As the school year is about to begin, we are making school supply lists, cutting out coupons, and trying to buy our children the latest fashions…There are numerous articles, blogs, checklists that address ways to prepare our children for the upcoming school year. I would like to take a different approach and blog about stocking my freezer with delicious wholesome anti-inflammatory foods that will help keep my children healthy and prepare them for a cold-free, feel good school year. And there is no better time than now. The weather is beautiful and the added daylight hours provide the perfect opportunity to get out to visit farmers markets and local farms to pick your own healthy and delicious fruits and vegetables.
I have a few favorites I stock up on during this time of year. I buy them for both, enjoying in the moment and freezing them for future use.
My favorite power packed and delicious pick is the blueberry. Blueberries are bursting with flavor and provide so many antioxidant properties that help us fight cancer and memory loss. Ranked only second to strawberries in terms of popularity, cultivated blueberries are full of phytonutrients such as anthocyanins, which gives them their deep blue pigment. Blueberries are a delicious snack or they are a great add on ingredient to your morning smoothie. I personally like to freeze them in a zip lock bag so they are ready to use during the school year. My children love the morning protein shakes that I create and rave about the taste. What is great is that the rich color of the blueberry hides the chopped raw spinach I add to their shakes.
Another wonderful, healthy fruit is the blackberry. Like blueberries, blackberries also contain anthocyanins (pigment producing antioxidants). The blackberry’s claim to fame is its dark, rich color which aids in the prevention of cancer and heart disease.
(Maybe add a little more about blackberries) I alternate between blackberries and blueberries with my morning smoothies and protein shakes. When freezing blackberries I do the same as I would with blueberries and strawberries. I do not wash prior to freezing as to maintain their freshness and preserve their nutritional value.
The last fruit I would like to mention with its powerful antioxidant properties is the raspberry. This tiny fruit is a member of the rose family and in just one cup it delivers over 50% of your daily requirement of Vitamin C. When in season, I stock up and freeze in Ziploc bags. Studies show that frozen raspberries will maintain their antioxidant benefits just as fresh berries would.
One of my favorite recipes is really simple. Whip frozen bananas in a blender until they become a consistency like ice cream; slightly puree fresh berries and pour over the frozen blended bananas. It is a perfect delicious, healthy whip of wonderful fruits.
The options for local produce are plentiful. Local and organic is best, but even local non organic is going to have a higher nutritional value than organic from across the country. Once its picked it starts to lose its nutritional value.
Fresh Vegetables are also plentiful this time of year.
My favorites with proven health benefits:
Green vegetables such as spinach and Broccoli. Spinach has an extremely high nutritional value and is rich in antioxidants. It is a good source of vitamins A, B2, C and K, and also contains magnesium, manganese, folate, iron, calcium and potassium all of which provide anti-inflammatory benefits, strong bones, and healthy eyes.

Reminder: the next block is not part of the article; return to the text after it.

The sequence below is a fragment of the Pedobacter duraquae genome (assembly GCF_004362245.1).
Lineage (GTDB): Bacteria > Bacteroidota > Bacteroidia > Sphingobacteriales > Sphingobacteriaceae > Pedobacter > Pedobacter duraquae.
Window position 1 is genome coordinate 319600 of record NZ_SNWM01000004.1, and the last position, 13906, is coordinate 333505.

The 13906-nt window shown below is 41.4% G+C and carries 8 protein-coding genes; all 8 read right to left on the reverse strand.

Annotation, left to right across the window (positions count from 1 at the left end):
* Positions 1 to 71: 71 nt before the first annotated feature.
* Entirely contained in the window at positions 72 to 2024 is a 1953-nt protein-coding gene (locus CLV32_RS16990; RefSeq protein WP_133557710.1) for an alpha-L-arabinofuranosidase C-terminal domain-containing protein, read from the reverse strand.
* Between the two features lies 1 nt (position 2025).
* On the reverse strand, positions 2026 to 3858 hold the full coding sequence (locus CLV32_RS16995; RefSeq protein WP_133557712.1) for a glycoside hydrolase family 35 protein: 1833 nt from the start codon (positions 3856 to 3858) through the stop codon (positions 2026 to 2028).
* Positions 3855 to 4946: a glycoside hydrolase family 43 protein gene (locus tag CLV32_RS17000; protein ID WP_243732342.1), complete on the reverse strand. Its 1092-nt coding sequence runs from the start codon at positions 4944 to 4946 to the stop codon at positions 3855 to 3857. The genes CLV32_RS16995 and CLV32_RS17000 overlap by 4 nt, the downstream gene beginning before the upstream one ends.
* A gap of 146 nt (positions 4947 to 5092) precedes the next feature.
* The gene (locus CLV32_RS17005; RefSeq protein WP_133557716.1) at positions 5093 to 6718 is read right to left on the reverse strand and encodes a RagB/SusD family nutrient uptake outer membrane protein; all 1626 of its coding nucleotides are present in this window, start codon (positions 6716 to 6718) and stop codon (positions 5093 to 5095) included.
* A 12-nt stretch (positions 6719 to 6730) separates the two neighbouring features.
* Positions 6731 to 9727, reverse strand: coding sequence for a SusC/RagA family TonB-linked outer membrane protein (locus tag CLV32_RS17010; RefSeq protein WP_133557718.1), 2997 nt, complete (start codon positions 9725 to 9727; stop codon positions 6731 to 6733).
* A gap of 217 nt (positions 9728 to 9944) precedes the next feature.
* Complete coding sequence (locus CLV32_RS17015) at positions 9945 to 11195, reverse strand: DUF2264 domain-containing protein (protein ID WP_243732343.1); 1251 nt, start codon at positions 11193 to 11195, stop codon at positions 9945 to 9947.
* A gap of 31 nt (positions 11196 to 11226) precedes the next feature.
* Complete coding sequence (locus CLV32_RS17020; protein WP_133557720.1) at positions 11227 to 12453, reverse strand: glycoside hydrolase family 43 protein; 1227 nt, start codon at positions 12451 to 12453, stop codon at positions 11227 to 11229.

Broccoli is full of fiber and vitamin C, it is also rich in vitamin A, iron, vitamin K, B-complex vitamins, zinc, phosphorus and phyto-nutrients. Broccoli has anti-inflammatory benefits, helps keep bones strong, and supports a healthy immune system.
Chopped raw spinach and broccoli can easily be frozen for future use in airtight containers. During the year I use the frozen pieces of spinach and broccoli in protein smoothies, sauces, soups, omelettes, casseroles, or meatballs.
Tomatoes contain lycopene, a powerful antioxidant, and phytonutrients that support heart, bone, and joint health. Using tomatoes in your favorite sauce recipe is the perfect way to freeze for future use.
At AAIR, we have taken incorporating fresh and local fruits and vegetable another step. We have embraced an anti-inflammatory wellness program. We are ditching processed foods, wheat, Gluten and foods with high fructose corn syrup. Incorporating fresh, wholesome, unprocessed foods to our daily diets. We also believe it is very important to decrease as much as possible caffeine, dairy, and alcoholic beverages. Thus, Increasing our energy level, improving our immune system, preparing us for the upcoming cold and flu season that goes hand in hand with the beginning of school.
If you would like to learn more about our anti-inflammatory and wellness programs please visit the tab on our website
There are so many options when buying all of these healthy fruits and vegetables. I have listed a few local markets and their times and locations:
1. Matthews Famers Market: Wed 9a-12p ; Tues evening 6p-8p; Sat 8a-2p
2. Atherton Mill and Market: Tue 3-7 p.m; Wed 11 a.m.-7 p.m; Sat 9 a.m.-2 p.m; 2104 South Blvd. (in the former Charlotte Trolley barn), http://charlottetailgatemarket.com/default.aspx
3. 7th street market: Wed-Fri 7 a.m.-7 p.m; Sat-Sun 9 a.m.-4 p.m.; individual vendor hours may vary, 224 E. 7th St., 7thstreetpublicmarket.com
4. Meeting street market at Elon Park : Tuesdays 4pm-8pm
5. Unity Farms farmers market: Wed and Sat 9-3, in the parking lot of Robertson Farms plaza located in the Blakeney area of South Charlotte.
Community Supported Agriculture (CSA) programs offer a weekly selection of seasonal produce from more than two dozen farms within fifty miles of the city, plus add-ons including meats, eggs, and dairy products.
Know Your Farms. www.knowyourfarms.com
Backyard Produce www.backyardproduce.com
Absolute Organics www.absoluteorganics.com